What "Going Public" with Abuse Could Mean in the SBC

Tomorrow, as delegates of the Southern Baptist Convention gather in Birmingham, Alabama, each would do well to pull out a cell phone to listen and read in a nutshell what we SBC survivors of professional sexual abuse want to see changed.

While delegates begin discussing once again what they are going to do about widespread collusion, exposed repeatedly this year by the Houston Chronicle, there are sure to be many questions. Same as  for each of us who has ever gone public with "unspeakable" stories, believing that is what Love would have us do.

"What would notifying the public look like?" Pastor Chris Davis tweeted to me shortly after revelations of cover-ups of abuse by Southern Baptist missionaries were published as Article 4 in the series.

That's a question too technical to be easily answered in a tweet. So, I promised, this blog.


Then and Now

Before 2003, a U. S. citizen who committed abuse against a minor overseas could be accountable for his crimes only in the country where the abuse occurred. Unless the incident(s) occurred on U. S. military or embassy property, there was little recourse for individuals or parents of a child abused by someone else. That was the rule, as my husband and I understood it, when we talked to an attorney.

Meanwhile,the Board was in a tailspin in 1988, the year we were forced to resign. Desperate to protect the institution, it would seem, as they tried to sort out what to do with the second big case in the same area of Africa they were trying to resolve that year, even though one perpetrator was already in prison and the other "in waiting," still hoping to get re-assigned somewhere. The Caribbean would have been far enough away for him to hide, someone suggested.

Ethically, whatever the law, professional people are in positions of power. Missionaries and ministers are public figures, like it or not. In Christian circles, every member is charged with carrying out The Golden Rule. Those in charge are required to protect "the little ones" in their watch-care under the strictest standards.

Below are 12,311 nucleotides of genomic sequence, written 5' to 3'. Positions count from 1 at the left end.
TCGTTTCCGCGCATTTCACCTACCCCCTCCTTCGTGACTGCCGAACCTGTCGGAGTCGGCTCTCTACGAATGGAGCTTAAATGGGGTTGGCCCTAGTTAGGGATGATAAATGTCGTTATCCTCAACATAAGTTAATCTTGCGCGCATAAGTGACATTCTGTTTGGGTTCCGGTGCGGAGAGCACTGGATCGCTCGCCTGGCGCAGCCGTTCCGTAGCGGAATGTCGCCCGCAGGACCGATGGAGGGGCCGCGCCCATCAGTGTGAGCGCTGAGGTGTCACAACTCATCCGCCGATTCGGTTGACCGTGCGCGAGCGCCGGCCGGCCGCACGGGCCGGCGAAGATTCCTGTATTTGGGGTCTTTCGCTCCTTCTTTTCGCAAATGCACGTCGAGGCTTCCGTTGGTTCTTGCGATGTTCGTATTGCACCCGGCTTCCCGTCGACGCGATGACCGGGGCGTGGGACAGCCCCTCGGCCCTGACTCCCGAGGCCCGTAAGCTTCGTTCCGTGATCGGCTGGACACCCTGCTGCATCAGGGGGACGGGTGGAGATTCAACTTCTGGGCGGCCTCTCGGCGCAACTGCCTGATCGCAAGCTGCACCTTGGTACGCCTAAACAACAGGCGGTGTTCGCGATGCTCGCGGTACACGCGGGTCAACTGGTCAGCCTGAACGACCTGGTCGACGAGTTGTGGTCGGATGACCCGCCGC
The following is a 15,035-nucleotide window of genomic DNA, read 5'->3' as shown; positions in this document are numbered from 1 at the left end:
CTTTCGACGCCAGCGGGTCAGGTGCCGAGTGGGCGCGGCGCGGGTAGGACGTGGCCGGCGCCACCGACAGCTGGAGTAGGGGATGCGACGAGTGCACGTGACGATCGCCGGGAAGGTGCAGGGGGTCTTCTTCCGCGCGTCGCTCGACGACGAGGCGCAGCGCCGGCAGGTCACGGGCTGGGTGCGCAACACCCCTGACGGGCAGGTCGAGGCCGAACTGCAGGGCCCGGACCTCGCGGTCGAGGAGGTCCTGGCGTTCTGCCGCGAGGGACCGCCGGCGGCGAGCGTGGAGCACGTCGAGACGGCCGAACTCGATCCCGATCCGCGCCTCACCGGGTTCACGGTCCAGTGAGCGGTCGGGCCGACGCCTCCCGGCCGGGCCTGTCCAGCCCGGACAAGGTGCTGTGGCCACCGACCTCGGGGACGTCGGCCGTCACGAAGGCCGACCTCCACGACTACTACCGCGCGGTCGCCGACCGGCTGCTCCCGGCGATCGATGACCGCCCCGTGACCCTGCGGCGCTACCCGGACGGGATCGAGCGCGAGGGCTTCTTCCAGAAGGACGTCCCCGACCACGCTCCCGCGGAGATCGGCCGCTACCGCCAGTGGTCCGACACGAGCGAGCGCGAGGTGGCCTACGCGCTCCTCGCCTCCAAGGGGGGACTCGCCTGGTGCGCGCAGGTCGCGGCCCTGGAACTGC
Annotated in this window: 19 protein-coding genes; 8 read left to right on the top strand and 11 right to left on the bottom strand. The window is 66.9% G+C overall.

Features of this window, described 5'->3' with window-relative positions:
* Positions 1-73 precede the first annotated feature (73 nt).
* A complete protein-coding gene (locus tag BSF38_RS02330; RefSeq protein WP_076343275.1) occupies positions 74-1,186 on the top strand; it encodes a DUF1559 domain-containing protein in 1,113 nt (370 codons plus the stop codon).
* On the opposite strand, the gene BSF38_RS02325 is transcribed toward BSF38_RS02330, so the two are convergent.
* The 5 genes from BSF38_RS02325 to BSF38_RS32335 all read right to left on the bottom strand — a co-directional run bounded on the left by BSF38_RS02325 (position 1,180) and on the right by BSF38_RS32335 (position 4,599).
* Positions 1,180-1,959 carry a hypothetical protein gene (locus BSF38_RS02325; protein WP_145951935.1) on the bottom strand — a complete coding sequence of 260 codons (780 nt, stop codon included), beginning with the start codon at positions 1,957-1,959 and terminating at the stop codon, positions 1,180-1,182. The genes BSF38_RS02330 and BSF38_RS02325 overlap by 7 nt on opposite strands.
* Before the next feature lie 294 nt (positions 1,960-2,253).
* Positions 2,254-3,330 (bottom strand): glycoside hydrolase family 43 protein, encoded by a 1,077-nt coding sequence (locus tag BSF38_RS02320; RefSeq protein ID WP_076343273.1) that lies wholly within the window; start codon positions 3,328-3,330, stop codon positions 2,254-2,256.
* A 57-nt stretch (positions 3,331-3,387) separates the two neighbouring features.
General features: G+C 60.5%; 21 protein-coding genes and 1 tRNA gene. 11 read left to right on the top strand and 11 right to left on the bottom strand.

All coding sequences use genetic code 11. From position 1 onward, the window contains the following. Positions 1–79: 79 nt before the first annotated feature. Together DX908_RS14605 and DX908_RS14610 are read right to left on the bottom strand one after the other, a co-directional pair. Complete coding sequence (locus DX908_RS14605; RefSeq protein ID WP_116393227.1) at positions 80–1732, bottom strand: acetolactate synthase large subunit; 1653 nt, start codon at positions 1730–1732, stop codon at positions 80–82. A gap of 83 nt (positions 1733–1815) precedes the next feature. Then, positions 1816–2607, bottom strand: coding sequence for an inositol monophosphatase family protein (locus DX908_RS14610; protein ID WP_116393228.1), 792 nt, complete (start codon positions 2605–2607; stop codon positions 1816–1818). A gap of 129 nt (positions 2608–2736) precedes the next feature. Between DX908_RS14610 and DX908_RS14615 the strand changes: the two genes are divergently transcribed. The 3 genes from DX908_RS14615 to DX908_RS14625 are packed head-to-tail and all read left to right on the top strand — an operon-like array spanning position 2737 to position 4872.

Even in the 1980's the abuse of a minor should have been reported to law enforcement in the country where the abuse occurred. Frankly, in that era, I doubt African authorities would have had any more training than Southern Baptist missionaries to handle such a report unless a national was abused. Even then, I doubt justice would have been served. The female victim would most certainly have been blamed.

Just as Malawi Mission considered multiple reports about Gene Kingsley by missionary families, as well as the physical assault of a national, to be "private matters" between victims and perpetrator, law enforcement there would likely have agreed. They would also have agreed that adolescents were "almost adults," same as they are treated in most developing countries and far too many Baptist churches today.

In all cases, regardless of the era of the abuse, a team of outside mental health professionals should be brought in to assist the entire Mission, as well as the national leadership, from the beginning. Prior to that, as soon as the accused missionary is promptly sent back on leave, the reason for him being sent back should be stated in writing.

Once again, this may be needed when charges are determined to be founded. A formal letter, stating  reasons for termination or return to the field, depending on the outcome of the investigation conducted, should be sent to every member of the Mission and the national leadership. Not simply that Joe Blow will not be returning "due to behavior that disqualifies him from mission service." 



Protecting the Stateside Public


Ethically, in every past case involving a minor, the abuse should have been reported first to the Department of Human Services (known in some states as Child Protective Services) in the state where the perpetrator was living, as soon as he was sent back to the States. The IMB did not do this in the Kingsley case, but I did. As a former public health nurse, I knew that I was ethically bound to do so. While they appreciated the report and recorded it, all they could do from that point, considering the laws at that time was to simply keep the name on file, thereby verifying that there had been other reports should a new report come in.

Even today, unless a lawsuit pushes the issue or an arrest is made, allegations of overseas abuse are not likely to hit the newspapers. However, the IMB is required to see that law enforcement is also notified in the States.